$1 billion was spent on TV advertising in the just past midterm elections. Who gained? TV stations. Did the candidates benefit, did the public? I don’t watch that much commercial TV, but I know I saw a boatload of poorly made, vague, repetitive, boring political commercials that just ran together in an endless stream of “families” “integrity” “experience” “people, not special interests” cartoonish visuals, vague threats, and “fiscal responsibility.” I just want to turn the TV off until it’s over: a lot like a PBS pledge drive.
- The United Seniors Association, a group backed heavily by pharmaceutical companies, spent nearly $9 million for TV ads, mostly supporting Republican congressional candidates. That was almost three times more than any other group spent on campaign ads.
United Seniors spent the money on more than 15,000 ad spots in 35 markets.
The Democratic-leaning AFL-CIO was a distant second, spending $3.5 million on more than 5,600 ad spots in nearly 15 markets.
The AFL-CIO was followed by the business-backed, GOP-leaning Americans for Job Security at $1.5 million, and the Democratic-leaning groups Emily’s List at $1.3 million, the Sierra Club at $1.2 million and the Florida Education Association at $1.1 million.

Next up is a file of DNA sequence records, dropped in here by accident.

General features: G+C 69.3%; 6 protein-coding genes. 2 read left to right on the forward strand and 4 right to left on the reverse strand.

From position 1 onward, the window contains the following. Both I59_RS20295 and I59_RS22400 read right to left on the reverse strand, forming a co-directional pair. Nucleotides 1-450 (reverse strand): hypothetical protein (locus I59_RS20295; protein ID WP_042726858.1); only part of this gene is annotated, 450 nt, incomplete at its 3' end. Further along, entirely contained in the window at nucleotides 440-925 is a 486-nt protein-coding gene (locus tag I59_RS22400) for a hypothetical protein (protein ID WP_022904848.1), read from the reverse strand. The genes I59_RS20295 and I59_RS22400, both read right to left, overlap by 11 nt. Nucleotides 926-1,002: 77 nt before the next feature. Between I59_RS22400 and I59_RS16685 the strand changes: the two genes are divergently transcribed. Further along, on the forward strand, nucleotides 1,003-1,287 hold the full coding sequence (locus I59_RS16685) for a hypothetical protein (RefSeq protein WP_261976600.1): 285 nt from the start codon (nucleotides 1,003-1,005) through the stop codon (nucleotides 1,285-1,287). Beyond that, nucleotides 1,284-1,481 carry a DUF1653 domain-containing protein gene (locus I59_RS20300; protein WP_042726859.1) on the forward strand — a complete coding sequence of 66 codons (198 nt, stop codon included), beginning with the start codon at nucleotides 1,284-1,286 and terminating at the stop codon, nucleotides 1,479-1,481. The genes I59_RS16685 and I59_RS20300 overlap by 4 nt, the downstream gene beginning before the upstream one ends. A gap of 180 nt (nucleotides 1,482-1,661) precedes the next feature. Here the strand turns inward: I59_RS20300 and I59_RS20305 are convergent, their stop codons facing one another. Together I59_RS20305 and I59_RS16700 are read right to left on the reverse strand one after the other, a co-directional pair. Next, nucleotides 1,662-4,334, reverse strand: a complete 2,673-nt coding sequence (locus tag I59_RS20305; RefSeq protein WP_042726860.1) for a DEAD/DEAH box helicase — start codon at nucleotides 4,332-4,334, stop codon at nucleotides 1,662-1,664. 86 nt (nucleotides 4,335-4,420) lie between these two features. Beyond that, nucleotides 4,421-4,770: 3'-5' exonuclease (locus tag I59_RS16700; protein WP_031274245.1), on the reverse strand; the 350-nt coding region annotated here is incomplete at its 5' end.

Republican candidates spent almost 20 percent less than their Democratic opponents, according to the final report of the Wisconsin Advertising Project, which monitors data from the 100 top media markets around the country. That covers 85 percent of the nation’s population.
In competitive U.S. Senate races since the Sept. 11 anniversary, Democratic candidates, interest groups and the party spent more than their Republican counterparts, the report found.
Advertising grew increasingly negative as the campaign season moved on, especially in the most competitive races, the report found. That progression was interrupted for a few days surrounding the anniversary of the Sept. 11 terrorist attacks.
In the end, it all just seems like a wash – money for nothing (no representation for free).